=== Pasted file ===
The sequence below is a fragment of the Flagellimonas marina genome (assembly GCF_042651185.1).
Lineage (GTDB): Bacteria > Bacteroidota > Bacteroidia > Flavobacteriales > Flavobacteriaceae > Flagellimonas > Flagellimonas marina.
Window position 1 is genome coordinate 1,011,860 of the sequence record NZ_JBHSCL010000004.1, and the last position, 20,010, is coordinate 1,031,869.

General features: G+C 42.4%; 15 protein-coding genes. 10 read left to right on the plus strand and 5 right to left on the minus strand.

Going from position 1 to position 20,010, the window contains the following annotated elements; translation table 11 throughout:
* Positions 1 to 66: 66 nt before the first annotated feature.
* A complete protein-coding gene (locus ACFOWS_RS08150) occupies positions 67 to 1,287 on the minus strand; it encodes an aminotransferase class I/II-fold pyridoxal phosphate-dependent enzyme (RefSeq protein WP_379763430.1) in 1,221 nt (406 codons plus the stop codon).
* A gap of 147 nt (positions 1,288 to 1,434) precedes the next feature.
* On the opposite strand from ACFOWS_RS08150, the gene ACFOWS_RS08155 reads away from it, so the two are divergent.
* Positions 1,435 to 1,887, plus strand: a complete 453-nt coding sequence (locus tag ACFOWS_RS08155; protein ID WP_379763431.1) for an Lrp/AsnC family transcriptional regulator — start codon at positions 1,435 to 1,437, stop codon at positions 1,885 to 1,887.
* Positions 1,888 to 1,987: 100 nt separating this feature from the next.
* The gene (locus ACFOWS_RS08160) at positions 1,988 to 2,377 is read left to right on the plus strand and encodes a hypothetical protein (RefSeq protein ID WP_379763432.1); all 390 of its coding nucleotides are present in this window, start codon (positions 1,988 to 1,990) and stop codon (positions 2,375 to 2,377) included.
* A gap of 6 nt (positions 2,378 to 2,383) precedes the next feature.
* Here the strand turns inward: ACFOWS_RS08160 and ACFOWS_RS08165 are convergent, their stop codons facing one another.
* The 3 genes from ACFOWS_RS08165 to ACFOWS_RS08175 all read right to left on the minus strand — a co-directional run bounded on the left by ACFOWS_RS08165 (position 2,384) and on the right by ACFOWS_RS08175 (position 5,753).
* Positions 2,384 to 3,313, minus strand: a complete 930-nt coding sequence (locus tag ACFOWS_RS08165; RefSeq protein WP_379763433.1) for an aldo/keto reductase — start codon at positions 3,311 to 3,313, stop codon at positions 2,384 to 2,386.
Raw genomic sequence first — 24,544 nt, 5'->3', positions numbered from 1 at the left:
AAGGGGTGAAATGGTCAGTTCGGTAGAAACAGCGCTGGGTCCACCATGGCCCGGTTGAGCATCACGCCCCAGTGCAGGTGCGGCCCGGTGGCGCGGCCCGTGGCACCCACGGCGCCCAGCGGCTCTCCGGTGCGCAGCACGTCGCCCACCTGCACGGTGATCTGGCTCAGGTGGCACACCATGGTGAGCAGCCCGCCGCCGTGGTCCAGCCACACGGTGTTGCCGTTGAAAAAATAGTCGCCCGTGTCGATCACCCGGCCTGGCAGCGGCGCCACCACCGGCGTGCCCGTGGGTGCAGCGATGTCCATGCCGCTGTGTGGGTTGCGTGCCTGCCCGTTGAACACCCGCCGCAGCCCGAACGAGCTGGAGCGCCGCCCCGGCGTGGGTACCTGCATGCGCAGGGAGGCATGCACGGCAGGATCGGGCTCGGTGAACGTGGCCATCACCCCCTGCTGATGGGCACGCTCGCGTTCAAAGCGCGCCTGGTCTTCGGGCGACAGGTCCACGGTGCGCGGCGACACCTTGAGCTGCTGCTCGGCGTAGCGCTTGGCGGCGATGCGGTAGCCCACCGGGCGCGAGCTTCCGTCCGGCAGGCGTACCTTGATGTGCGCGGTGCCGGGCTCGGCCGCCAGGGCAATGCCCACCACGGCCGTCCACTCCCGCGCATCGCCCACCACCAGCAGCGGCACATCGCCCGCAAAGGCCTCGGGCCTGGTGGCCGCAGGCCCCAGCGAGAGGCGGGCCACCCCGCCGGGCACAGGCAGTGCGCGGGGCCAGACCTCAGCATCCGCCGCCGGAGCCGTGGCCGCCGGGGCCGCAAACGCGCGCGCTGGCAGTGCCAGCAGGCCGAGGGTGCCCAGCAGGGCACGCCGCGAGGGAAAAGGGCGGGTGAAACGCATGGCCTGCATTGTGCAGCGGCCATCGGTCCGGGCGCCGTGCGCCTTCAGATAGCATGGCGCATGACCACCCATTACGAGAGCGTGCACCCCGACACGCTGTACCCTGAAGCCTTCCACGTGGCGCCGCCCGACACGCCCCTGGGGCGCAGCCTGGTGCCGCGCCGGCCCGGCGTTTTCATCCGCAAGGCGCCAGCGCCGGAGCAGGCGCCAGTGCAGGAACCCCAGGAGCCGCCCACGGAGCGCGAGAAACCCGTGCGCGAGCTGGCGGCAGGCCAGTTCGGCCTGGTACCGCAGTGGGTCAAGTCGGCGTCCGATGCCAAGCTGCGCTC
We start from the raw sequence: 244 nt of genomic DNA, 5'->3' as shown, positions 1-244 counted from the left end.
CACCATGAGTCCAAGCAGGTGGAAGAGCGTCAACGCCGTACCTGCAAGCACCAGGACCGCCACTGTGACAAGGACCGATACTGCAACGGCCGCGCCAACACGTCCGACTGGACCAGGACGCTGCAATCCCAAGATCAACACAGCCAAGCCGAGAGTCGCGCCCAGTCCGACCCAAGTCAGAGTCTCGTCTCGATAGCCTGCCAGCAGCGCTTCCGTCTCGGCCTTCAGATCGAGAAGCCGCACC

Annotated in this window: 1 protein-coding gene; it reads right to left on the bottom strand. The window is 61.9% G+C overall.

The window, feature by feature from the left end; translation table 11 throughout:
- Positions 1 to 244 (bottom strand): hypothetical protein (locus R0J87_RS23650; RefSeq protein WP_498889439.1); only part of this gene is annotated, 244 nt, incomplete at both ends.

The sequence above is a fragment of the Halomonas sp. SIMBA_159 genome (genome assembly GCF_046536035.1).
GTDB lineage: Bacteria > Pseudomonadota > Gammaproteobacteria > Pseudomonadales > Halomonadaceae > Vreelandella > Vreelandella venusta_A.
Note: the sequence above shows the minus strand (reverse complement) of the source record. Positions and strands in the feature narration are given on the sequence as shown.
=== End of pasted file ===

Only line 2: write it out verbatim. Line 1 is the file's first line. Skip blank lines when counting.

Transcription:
Lineage (GTDB): Bacteria > Bacteroidota > Bacteroidia > Flavobacteriales > Flavobacteriaceae > Flagellimonas > Flagellimonas marina.